This is not to say that these collections are wholly negative, as they at least show that the fashion industry is beginning to respond to criticism- even if they are primarily designed to bolster their image and maintain profit. Perhaps this is the catalyst for truly ethical practices to emerge. However, at the heart of the issue is transparency. What greenwashing does is deceive consumers, suggesting that these fast fashion brands are far more ethical and conscious than they actually are. Many people will be buying from them with the best intentions, unaware that, despite the slogans, their purchase is far from sustainable. In order for real change to occur, brands must have their entire practice questioned and be held truly accountable. Sustainable rhetoric is not enough.
So, is the solution to cut out fast fashion altogether? In many ways, yes. Buying second-hand, renting or borrowing clothes, seeking out sustainable brands, and even attempting some sewing to transform items you already own are all encouraged. But even in the second-hand market, problems remain.
The gentrification of charity shops and thrift stores is something that is not widely talked about, with many climate and fashion activists only just beginning to explore the repercussions of second-hand fashion’s surging popularity. It all comes down to privilege. As charity shops have become trendy and spiked in popularity, so have the prices of the garments they sell. This means that those with little money to spend, who have historically relied on cheap, second-hand clothes, are no longer able to afford to buy from the shops that were originally designed to serve their needs.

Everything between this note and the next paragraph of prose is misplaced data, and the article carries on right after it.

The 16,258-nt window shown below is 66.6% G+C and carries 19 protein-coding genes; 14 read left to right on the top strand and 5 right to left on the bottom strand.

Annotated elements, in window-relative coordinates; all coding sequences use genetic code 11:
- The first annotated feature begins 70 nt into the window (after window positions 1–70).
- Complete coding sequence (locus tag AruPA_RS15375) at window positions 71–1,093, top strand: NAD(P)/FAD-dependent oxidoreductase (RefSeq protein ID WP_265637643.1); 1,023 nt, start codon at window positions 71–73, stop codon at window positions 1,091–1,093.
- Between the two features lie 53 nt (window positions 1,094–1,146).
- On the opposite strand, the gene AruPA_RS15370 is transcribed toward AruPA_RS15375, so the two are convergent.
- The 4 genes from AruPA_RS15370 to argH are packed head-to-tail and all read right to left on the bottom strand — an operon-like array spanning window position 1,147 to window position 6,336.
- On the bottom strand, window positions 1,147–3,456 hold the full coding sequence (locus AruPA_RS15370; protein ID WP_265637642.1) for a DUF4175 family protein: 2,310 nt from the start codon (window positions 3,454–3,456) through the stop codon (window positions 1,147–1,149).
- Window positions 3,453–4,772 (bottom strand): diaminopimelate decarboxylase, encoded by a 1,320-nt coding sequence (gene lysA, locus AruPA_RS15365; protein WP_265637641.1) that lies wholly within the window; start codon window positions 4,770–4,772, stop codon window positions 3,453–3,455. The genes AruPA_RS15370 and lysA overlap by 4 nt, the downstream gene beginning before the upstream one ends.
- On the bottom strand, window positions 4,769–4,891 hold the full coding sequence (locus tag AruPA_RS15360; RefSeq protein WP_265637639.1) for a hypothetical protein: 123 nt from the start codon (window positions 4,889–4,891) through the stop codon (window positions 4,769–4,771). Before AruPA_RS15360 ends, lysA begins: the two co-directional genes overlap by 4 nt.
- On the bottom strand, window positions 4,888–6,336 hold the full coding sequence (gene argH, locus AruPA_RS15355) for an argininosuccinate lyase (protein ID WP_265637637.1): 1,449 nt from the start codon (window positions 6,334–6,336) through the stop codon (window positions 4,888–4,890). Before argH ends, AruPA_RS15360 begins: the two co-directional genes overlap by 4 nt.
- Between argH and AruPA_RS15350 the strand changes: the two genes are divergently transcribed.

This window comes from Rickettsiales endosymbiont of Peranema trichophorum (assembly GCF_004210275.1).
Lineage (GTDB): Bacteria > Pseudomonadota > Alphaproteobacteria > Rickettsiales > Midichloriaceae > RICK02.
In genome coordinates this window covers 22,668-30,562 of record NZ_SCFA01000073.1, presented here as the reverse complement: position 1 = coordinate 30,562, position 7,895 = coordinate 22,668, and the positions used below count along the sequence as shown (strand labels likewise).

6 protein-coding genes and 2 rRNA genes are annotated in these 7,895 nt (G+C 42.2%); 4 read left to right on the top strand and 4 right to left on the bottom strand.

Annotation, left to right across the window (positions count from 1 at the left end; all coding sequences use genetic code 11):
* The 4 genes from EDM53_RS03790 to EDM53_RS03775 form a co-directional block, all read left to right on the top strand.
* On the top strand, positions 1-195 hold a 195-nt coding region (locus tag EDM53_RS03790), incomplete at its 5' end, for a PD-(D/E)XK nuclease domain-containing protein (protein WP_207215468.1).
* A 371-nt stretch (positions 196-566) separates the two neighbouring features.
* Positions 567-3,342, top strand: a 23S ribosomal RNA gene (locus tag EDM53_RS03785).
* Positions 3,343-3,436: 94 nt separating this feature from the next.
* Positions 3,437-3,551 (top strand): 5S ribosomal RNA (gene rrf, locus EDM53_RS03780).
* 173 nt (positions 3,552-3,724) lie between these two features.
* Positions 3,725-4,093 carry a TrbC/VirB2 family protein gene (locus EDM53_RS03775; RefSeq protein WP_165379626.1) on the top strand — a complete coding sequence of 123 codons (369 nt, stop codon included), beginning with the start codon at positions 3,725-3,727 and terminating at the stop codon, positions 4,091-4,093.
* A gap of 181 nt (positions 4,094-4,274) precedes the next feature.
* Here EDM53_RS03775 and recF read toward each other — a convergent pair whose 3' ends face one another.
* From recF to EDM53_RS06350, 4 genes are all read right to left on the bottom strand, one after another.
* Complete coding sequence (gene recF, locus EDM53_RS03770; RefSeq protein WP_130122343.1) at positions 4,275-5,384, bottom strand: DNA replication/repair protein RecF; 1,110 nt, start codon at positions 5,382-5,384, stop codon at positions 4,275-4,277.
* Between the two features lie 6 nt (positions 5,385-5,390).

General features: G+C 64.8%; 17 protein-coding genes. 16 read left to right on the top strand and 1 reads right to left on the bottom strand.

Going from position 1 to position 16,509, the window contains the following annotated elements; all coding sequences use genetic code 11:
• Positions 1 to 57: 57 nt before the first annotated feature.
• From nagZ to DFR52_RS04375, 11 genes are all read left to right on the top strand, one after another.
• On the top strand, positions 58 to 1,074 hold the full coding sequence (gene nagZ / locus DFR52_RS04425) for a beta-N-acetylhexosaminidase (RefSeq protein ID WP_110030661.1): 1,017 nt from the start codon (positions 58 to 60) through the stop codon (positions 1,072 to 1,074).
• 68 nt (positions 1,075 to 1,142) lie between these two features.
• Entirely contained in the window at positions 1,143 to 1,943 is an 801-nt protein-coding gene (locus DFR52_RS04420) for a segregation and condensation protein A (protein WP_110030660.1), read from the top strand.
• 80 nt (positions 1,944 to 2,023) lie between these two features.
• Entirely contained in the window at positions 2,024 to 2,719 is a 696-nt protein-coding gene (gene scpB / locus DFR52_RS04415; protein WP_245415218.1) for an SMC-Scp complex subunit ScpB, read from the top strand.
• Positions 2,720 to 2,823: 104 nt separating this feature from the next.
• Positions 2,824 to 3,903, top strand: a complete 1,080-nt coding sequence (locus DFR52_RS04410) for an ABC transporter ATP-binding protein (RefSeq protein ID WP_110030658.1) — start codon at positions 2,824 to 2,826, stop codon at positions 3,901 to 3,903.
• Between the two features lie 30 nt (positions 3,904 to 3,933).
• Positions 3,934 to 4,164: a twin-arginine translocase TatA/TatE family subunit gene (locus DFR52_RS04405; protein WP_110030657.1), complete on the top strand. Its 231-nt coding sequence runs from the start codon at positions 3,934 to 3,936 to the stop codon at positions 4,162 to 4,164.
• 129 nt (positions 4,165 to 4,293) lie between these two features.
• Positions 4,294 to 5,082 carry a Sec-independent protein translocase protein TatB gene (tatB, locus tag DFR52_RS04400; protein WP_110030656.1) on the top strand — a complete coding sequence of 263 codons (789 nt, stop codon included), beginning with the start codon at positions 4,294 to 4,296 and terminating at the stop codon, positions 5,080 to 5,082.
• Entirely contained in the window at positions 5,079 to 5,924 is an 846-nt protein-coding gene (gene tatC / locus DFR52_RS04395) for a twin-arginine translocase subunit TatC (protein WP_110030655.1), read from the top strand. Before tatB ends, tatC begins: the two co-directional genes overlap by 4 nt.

If second-hand prices continue to rise, what options are these people left with? Fast fashion brands like Primark, where garments can be purchased for as little as £1.80?
Perhaps there is no fully sustainable way to dress yourself. It is also important to recognise that not everyone has access to the practices that may be deemed best for the environment. Like with most things, it is far better to start small and make some sustainable choices than being overwhelmed and making none at all.
Yet, it is essential to fact check the industry’s response to the ever-increasing trend to live sustainably, so that consumers’ fashion choices can be fully informed. Avoiding fast fashion where possible is an important step to take, but, ultimately, it is not enough to maintain the same consumer habits and to merely direct them towards charity shops instead of to fast fashion brands. Instead, the entire consumer mindset has to change and all brands need to commit to systemic, meaningful steps that go further than rhetoric.